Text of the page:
Captivated by a statue

- Kevin Allen (kdallen@deltanet.com)

I have a hard time defining exactly when I became "Buddhist". I can actually find seeds being planted in my life as early as three years old. My father was involved in the Korean conflict, serving with the U.S. Navy, and brought back buddhist statuary from all over asia. Many of them were very stylized and colorful and, to be honest, downright gaudy. However, one of them was a very ordinary concrete statue of Amida/Amitabha in meditation posture.

There was something about that statue that captivated me. I would many times sit looking at it for an hour or two, without moving - intrigued by the expression on the face. There was something about it that impressed me with a sense that the man portrayed there "saw something", and I used to sit and ponder just exactly what it was that he could see, and wonder about how one went about seeing it. This occured many times throughout my childhood.

My father was, and still is, an avowed atheist who holds a stictly materialist view of "life, the universe, and everything". My mother was/still is a devout believer in the mormon version of christianity. (what a set of polar opposites to be wedged between, eh?) Neither of them had any input whatsoever about buddhism to give me, and the only identification of the statuary that I received from them was that they were buddhas. At the age of three, I also remember one other thing that was distinctly odd, especially in that it is such a clear memory. I remember my parents giving me their versions of where I came from, and not accepting their story. I had a very concrete sense of having existed somewhere before & coming here... in much the same way that you know that you were in another room before you were in this one. No really distinct memories... just a sense. But a sense that was so strong that it was a conviction for me. I have no clue as to where that came from. I was born in 1955. There was nothing in my environment that would input a notion of previous lives into my head.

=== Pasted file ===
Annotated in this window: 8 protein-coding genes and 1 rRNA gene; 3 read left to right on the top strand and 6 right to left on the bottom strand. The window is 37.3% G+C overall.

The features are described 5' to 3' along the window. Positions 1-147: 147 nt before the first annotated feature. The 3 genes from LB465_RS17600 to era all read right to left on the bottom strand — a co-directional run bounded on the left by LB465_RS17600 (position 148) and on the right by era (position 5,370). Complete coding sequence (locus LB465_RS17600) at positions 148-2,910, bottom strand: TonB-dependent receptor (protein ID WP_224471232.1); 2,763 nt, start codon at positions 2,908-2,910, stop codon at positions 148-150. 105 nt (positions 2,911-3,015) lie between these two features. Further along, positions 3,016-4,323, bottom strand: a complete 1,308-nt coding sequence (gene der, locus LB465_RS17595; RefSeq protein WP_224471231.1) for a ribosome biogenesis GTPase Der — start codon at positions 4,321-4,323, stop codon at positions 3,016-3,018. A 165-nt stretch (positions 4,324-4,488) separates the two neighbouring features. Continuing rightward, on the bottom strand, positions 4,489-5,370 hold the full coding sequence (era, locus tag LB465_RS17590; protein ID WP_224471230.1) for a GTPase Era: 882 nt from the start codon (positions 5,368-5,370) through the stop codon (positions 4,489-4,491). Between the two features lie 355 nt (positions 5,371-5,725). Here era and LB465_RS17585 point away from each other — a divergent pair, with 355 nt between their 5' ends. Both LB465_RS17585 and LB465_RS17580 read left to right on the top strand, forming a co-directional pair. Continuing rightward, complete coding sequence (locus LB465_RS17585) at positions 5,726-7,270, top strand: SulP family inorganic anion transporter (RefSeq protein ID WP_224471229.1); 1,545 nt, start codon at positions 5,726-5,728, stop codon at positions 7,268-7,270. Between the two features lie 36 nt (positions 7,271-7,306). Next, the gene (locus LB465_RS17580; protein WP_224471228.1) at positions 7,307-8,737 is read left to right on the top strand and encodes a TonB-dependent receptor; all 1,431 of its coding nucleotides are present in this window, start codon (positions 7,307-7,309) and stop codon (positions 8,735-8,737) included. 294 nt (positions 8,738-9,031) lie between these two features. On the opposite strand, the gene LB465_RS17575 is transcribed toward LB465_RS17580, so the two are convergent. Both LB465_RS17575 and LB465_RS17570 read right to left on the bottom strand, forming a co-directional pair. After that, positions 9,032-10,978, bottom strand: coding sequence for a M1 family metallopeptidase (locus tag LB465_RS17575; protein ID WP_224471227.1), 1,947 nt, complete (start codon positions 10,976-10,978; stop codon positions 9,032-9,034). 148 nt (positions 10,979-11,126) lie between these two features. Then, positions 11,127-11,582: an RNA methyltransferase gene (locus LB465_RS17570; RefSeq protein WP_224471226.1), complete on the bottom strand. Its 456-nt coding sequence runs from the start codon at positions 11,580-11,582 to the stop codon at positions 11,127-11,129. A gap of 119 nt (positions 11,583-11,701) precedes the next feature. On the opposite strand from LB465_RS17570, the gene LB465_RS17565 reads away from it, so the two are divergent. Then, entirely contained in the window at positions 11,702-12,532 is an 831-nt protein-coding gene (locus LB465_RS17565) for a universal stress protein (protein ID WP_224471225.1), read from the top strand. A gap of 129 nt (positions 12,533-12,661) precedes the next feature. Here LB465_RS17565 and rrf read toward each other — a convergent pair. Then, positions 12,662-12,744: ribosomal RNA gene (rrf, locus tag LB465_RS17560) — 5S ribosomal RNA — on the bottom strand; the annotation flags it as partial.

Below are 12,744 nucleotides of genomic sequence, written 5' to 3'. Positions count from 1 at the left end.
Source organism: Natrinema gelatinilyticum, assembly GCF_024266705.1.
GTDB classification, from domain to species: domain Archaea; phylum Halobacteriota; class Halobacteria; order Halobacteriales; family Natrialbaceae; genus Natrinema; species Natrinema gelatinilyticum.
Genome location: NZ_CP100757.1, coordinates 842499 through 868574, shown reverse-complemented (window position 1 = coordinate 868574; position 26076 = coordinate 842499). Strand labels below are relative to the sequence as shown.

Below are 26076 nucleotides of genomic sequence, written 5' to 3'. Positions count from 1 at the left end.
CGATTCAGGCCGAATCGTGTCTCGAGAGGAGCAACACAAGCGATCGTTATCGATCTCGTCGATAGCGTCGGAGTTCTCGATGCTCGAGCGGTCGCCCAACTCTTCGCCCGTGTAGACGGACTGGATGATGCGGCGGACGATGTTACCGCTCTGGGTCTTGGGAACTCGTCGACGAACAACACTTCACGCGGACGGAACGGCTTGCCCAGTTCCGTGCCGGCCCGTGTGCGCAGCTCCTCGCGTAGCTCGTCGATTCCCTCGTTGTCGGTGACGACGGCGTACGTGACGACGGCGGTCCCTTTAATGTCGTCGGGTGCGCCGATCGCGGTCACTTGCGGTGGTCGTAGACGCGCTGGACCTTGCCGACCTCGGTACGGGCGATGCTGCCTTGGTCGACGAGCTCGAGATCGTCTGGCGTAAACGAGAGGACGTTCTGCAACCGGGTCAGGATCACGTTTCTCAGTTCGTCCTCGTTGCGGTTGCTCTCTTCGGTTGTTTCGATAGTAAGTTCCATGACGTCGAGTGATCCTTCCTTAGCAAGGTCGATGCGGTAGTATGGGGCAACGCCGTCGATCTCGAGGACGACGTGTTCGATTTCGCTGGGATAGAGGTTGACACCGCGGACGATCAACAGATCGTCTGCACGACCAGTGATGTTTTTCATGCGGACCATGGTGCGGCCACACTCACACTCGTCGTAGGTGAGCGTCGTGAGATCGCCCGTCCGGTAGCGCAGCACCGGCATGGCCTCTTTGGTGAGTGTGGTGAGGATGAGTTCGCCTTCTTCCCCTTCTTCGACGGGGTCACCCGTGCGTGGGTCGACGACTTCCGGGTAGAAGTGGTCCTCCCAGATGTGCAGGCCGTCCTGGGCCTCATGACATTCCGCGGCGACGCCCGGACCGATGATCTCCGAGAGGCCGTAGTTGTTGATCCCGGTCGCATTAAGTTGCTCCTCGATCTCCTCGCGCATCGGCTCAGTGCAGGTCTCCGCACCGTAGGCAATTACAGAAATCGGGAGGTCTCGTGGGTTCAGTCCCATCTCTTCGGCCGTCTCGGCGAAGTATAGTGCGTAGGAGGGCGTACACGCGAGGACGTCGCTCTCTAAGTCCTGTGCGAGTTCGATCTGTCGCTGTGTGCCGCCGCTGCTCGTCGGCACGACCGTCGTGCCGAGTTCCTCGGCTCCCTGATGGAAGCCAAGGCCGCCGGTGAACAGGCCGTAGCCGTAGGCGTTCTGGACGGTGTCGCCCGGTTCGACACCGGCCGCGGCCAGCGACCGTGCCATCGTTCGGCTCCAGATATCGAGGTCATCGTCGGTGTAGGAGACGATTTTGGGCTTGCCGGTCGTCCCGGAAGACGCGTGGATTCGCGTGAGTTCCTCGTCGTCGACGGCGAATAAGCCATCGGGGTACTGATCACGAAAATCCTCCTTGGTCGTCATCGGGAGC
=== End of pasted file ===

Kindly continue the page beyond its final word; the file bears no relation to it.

I was brought up in my mother's religion, but have always been an avid reader, and at age 12, I finally discovered some books in the library that talked about the buddha. I started reading everthing I could get my hands on. I didn't actually receive any instruction in sitting until I was age 15, though, and it wasn't until then that I actually thought of myself as buddhist.

I think all religions go through cycles. It appears to me that buddhism has gone through many cycles of renewal in its movement from one culture to the next. Perhaps we are seeing the very beginning... or even the beginning of a beginning of such a cycle here in the west. I think it is too soon to say that we are even in a stage of infancy as buddhists in this culture. It may be many years/decades/centuries before there is a flavor of buddhism that is distinctly western. I just may not see it yet because I am in the middle of it.


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